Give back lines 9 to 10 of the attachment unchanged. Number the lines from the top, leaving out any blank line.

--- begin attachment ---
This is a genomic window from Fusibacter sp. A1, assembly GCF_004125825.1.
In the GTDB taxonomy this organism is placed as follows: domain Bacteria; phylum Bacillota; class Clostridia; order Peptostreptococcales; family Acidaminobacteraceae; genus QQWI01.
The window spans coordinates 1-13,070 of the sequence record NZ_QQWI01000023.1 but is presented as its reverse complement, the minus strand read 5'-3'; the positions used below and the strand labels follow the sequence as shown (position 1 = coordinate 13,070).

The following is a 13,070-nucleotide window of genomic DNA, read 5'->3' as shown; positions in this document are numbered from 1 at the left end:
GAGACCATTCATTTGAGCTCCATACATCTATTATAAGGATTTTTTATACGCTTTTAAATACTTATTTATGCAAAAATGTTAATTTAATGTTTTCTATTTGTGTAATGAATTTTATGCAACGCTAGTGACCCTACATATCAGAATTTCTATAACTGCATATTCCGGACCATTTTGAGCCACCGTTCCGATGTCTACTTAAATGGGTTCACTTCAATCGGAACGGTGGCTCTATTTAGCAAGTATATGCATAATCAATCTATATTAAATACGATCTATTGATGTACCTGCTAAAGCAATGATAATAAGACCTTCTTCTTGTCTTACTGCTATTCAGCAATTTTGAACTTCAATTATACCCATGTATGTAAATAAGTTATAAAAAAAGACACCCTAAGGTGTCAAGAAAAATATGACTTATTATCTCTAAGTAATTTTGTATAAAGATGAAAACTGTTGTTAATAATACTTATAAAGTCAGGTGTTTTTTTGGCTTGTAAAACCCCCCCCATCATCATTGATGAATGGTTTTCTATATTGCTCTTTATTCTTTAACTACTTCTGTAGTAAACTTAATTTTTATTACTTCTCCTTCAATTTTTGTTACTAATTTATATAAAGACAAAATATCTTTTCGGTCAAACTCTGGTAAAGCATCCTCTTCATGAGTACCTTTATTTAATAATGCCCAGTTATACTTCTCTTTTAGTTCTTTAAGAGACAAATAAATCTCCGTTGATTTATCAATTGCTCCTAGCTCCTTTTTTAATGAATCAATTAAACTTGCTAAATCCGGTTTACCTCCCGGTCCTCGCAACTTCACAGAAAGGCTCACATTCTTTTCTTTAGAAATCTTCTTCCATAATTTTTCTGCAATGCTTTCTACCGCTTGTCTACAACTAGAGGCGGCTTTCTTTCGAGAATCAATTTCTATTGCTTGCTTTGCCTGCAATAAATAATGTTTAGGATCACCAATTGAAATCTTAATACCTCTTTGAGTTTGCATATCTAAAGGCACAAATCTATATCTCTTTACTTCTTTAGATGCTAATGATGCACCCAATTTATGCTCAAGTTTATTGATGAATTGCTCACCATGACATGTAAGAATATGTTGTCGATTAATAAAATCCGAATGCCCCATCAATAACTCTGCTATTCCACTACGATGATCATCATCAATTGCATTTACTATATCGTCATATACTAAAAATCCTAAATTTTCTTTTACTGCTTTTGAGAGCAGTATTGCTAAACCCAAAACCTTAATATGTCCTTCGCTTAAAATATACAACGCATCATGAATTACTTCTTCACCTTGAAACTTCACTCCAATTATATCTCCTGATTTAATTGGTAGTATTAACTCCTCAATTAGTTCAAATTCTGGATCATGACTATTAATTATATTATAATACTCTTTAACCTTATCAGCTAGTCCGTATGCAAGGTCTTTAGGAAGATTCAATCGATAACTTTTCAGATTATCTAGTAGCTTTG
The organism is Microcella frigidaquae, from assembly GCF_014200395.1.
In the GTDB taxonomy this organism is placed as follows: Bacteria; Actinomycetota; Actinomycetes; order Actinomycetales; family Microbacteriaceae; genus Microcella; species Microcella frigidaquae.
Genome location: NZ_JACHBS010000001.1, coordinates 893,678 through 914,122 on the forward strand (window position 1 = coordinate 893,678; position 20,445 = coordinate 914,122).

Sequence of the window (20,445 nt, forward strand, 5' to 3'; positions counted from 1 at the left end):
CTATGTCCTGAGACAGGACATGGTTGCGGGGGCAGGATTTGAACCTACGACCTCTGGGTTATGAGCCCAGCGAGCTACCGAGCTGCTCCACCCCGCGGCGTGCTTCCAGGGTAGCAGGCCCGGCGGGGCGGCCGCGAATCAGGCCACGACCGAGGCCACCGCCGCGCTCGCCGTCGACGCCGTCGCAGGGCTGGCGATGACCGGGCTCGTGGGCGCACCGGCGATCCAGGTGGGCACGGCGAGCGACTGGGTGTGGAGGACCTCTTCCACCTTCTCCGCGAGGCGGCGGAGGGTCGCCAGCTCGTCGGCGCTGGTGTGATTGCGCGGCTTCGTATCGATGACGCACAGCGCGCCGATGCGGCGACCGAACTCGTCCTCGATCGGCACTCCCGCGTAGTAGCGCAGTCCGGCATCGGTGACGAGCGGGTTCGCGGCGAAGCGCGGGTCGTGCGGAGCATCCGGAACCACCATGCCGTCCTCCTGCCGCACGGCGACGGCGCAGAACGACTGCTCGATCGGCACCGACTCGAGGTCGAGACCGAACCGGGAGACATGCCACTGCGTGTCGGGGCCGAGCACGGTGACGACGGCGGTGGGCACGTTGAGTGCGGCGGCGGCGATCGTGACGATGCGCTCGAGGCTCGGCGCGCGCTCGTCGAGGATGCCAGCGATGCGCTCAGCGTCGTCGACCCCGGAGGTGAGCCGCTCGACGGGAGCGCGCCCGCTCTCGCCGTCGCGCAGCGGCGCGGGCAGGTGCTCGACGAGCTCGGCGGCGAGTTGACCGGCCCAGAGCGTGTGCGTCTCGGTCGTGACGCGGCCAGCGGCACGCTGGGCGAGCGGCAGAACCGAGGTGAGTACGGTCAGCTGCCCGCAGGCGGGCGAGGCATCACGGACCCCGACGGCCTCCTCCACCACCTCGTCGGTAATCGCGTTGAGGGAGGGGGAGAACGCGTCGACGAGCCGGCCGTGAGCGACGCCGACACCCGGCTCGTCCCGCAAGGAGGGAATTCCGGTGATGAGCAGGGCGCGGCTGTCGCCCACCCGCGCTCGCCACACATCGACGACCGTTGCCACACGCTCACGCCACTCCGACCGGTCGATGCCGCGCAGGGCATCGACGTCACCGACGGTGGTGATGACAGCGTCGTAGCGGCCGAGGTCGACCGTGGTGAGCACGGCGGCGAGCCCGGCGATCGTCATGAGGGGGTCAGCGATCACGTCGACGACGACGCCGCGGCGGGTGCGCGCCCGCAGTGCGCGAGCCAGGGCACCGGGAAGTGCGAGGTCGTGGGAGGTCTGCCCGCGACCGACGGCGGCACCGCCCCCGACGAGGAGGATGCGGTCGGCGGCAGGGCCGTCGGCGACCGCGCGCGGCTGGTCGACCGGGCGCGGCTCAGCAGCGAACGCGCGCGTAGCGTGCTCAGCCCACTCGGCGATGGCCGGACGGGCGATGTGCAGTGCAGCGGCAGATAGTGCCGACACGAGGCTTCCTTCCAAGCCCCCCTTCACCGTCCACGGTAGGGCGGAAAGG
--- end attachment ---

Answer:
Sequence of the window (20,445 nt, forward strand, 5' to 3'; positions counted from 1 at the left end):
CTATGTCCTGAGACAGGACATGGTTGCGGGGGCAGGATTTGAACCTACGACCTCTGGGTTATGAGCCCAGCGAGCTACCGAGCTGCTCCACCCCGCGGCGTGCTTCCAGGGTAGCAGGCCCGGCGGGGCGGCCGCGAATCAGGCCACGACCGAGGCCACCGCCGCGCTCGCCGTCGACGCCGTCGCAGGGCTGGCGATGACCGGGCTCGTGGGCGCACCGGCGATCCAGGTGGGCACGGCGAGCGACTGGGTGTGGAGGACCTCTTCCACCTTCTCCGCGAGGCGGCGGAGGGTCGCCAGCTCGTCGGCGCTGGTGTGATTGCGCGGCTTCGTATCGATGACGCACAGCGCGCCGATGCGGCGACCGAACTCGTCCTCGATCGGCACTCCCGCGTAGTAGCGCAGTCCGGCATCGGTGACGAGCGGGTTCGCGGCGAAGCGCGGGTCGTGCGGAGCATCCGGAACCACCATGCCGTCCTCCTGCCGCACGGCGACGGCGCAGAACGACTGCTCGATCGGCACCGACTCGAGGTCGAGACCGAACCGGGAGACATGCCACTGCGTGTCGGGGCCGAGCACGGTGACGACGGCGGTGGGCACGTTGAGTGCGGCGGCGGCGATCGTGACGATGCGCTCGAGGCTCGGCGCGCGCTCGTCGAGGATGCCAGCGATGCGCTCAGCGTCGTCGACCCCGGAGGTGAGCCGCTCGACGGGAGCGCGCCCGCTCTCGCCGTCGCGCAGCGGCGCGGGCAGGTGCTCGACGAGCTCGGCGGCGAGTTGACCGGCCCAGAGCGTGTGCGTCTCGGTCGTGACGCGGCCAGCGGCACGCTGGGCGAGCGGCAGAACCGAGGTGAGTACGGTCAGCTGCCCGCAGGCGGGCGAGGCATCACGGACCCCGACGGCCTCCTCCACCACCTCGTCGGTAATCGCGTTGAGGGAGGGGGAGAACGCGTCGACGAGCCGGCCGTGAGCGACGCCGACACCCGGCTCGTCCCGCAAGGAGGGAATTCCGGTGATGAGCAGGGCGCGGCTGTCGCCCACCCGCGCTCGCCACACATCGACGACCGTTGCCACACGCTCACGCCACTCCGACCGGTCGATGCCGCGCAGGGCATCGACGTCACCGACGGTGGTGATGACAGCGTCGTAGCGGCCGAGGTCGACCGTGGTGAGCACGGCGGCGAGCCCGGCGATCGTCATGAGGGGGTCAGCGATCACGTCGACGACGACGCCGCGGCGGGTGCGCGCCCGCAGTGCGCGAGCCAGGGCACCGGGAAGTGCGAGGTCGTGGGAGGTCTGCCCGCGACCGACGGCGGCACCGCCCCCGACGAGGAGGATGCGGTCGGCGGCAGGGCCGTCGGCGACCGCGCGCGGCTGGTCGACCGGGCGCGGCTCAGCAGCGAACGCGCGCGTAGCGTGCTCAGCCCACTCGGCGATGGCCGGACGGGCGATGTGCAGTGCAGCGGCAGATAGTGCCGACACGAGGCTTCCTTCCAAGCCCCCCTTCACCGTCCACGGTAGGGCGGAAAGG